This article was first published on The Coach Space
The default for all working mums is ’busy’. There is certainly a lot to get through in an average week. But when busy becomes unmanageable, it can turn into overwhelm and leave us floundering.
Feeling unable to cope with the demands and responsibilities placed on you causes stress and anxiety. But, above all, it is that sense of things being out of control that makes overwhelm such a horrid emotion – the feeling that everything in your life may unravel if you don’t keep up.
The saddest thing about being an overwhelmed mother is missing out on the magical moments our kids were supposed to provide. It is hard to enjoy our children and the precious moments we have with them when we are constantly feeling overwhelmed. We are too busy worrying about everything else to be truly present in the moment.
Therefore, mothers need to recognise when they feel overwhelmed and take steps to alleviate the stress and anxiety, such as delegating tasks, setting boundaries, and making time for self-care.
By taking control of our emotions, we can avoid the harmful effects of overwhelm and make the most of our precious time with our children.
Signs of overwhelm
Do any of the following sound familiar to you?
Constant exhaustion and sluggishness in everything you do
Difficulty sleeping and waking up feeling drained
Forgetfulness and inability to focus on the task at hand
Difficulty making decisions and a lack of confidence in yourself
Tetchiness or feeling highly strung
Poor eating habits
And feeling like you’re drowning, unable to keep up with the demands placed on you, is a sure sign that you’re moving from being busy to being overwhelmed.
It’s normal to feel overwhelmed from time to time, especially when faced with an influx of work or unexpected life events. However, when overwhelm becomes chronic and begins to take a toll on your mental and physical well-being, it’s time to sit up.
The knock-on effects for your family
Bad moods due to overwhelm can also create a negative atmosphere for your family. The mental and emotional strain can cause you to react negatively to small things, and your family may feel on edge around you.
Being emotionally distracted also means it’s difficult to connect or actively listen to what others are saying. Chronic overwhelm can also cause resentment, leading to a strained relationship.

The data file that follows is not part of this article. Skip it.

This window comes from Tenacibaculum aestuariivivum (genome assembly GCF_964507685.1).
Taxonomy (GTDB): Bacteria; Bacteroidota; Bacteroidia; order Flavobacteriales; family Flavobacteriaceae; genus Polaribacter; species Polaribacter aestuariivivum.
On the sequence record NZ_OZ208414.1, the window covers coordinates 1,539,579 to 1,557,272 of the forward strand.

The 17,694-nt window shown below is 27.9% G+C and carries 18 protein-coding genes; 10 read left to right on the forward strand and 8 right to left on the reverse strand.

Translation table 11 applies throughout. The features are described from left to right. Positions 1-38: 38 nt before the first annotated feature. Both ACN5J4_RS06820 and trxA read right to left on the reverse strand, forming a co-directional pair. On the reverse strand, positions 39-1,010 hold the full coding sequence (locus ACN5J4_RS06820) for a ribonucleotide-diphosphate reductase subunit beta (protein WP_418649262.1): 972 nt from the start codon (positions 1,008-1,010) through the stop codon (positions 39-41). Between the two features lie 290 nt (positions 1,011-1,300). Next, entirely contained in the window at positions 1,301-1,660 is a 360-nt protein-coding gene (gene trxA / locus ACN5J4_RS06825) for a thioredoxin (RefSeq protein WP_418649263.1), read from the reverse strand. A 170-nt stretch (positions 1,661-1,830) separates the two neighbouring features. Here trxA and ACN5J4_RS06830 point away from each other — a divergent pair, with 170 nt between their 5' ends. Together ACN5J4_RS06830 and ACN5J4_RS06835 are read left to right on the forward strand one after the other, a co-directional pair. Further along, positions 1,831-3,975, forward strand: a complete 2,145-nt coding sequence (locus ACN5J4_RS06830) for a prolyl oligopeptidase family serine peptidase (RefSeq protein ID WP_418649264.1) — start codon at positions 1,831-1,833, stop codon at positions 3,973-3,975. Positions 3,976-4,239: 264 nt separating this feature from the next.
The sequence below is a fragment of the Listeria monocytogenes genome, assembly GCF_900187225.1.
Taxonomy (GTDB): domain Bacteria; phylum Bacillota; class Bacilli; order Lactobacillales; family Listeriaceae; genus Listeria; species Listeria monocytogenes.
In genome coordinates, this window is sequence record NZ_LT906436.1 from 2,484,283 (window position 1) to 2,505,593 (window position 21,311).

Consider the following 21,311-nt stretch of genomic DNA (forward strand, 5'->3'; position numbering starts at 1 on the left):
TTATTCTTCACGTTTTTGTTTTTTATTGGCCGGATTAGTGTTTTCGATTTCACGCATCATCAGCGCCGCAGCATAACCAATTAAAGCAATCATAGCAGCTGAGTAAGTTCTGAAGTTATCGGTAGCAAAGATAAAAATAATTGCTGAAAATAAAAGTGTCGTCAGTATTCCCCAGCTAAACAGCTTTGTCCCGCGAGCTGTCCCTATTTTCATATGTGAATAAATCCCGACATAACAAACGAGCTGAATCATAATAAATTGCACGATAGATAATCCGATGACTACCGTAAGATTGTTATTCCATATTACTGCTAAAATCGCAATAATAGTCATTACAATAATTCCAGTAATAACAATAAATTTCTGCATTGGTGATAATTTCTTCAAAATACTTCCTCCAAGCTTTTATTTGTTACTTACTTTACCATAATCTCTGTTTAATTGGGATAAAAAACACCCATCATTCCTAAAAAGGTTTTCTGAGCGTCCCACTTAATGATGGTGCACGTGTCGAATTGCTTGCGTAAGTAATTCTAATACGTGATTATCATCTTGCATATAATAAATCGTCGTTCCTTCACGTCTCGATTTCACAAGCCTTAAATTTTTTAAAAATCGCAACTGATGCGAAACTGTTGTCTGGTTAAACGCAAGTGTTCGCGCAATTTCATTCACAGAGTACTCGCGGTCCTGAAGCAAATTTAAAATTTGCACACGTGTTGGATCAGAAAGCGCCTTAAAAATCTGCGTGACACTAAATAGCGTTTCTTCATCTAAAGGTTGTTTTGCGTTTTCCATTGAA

Don’t forget children tend to mimic the behaviour of their parents. So if they see you constantly overwhelmed, they may view it as a normal way of life.
How can mums break free from the overwhelm trap?
The trap is when you find yourself too busy to address the problem of overwhelm. But it’s important to remember that constant overwhelm is not good for your overall well-being.
So something needs to change because who wants to reach a point where everything is hard, waking up is hard keeping your cool over a trivial thing is hard?
Yes, you will need time and space to evaluate the problem and address the underlying issues. But, I hear you – you worry that taking a break will cause everything to fall apart.
However, it’s important to remember that overwhelm actually hinders our progress and slows us down. Investing time in solving the problem can help us get back on track with a bounce in our step.
Also, stress can prevent us from making sound decisions, so taking a break is crucial to address the problem.
Be honest with yourself, and acknowledge that you cannot continue in this state. Take the time to reset, slow down, and eliminate anything causing feelings of overwhelm. Then, evaluate the reasons behind your overwhelm and address them accordingly.
Fear of letting go
Look at all the tasks you do every day and imagine the consequences of dropping each one temporarily. It’s important to remember that not everything is life or death and that delegating tasks to others can benefit you and them too.